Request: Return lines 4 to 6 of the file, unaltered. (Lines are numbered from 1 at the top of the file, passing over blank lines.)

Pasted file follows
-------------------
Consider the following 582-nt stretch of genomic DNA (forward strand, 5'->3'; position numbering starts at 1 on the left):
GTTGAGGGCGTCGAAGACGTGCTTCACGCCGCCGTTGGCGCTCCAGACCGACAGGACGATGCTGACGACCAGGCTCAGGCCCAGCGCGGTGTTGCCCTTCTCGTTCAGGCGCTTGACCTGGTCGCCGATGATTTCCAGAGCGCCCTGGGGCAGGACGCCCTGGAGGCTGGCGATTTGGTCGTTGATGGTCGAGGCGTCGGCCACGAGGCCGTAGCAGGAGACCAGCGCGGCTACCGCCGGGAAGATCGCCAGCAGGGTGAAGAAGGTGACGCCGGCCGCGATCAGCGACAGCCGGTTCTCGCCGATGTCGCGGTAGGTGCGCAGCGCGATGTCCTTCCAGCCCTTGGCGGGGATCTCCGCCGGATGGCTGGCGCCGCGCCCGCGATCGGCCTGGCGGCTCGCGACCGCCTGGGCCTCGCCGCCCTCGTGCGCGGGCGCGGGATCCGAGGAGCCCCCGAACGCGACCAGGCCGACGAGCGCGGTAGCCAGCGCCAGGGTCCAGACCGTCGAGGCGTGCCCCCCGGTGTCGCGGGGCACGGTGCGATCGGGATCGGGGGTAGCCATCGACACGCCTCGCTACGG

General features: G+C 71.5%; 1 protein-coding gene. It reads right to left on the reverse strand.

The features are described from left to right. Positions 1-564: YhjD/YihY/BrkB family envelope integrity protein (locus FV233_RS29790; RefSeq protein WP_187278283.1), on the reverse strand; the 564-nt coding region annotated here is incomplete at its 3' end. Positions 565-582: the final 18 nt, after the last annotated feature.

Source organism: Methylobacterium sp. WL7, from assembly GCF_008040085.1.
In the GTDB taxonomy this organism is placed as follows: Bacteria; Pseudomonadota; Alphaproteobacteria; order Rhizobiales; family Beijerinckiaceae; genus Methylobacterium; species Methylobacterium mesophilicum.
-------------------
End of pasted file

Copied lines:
The features are described from left to right. Positions 1-564: YhjD/YihY/BrkB family envelope integrity protein (locus FV233_RS29790; RefSeq protein WP_187278283.1), on the reverse strand; the 564-nt coding region annotated here is incomplete at its 3' end. Positions 565-582: the final 18 nt, after the last annotated feature.

Source organism: Methylobacterium sp. WL7, from assembly GCF_008040085.1.
In the GTDB taxonomy this organism is placed as follows: Bacteria; Pseudomonadota; Alphaproteobacteria; order Rhizobiales; family Beijerinckiaceae; genus Methylobacterium; species Methylobacterium mesophilicum.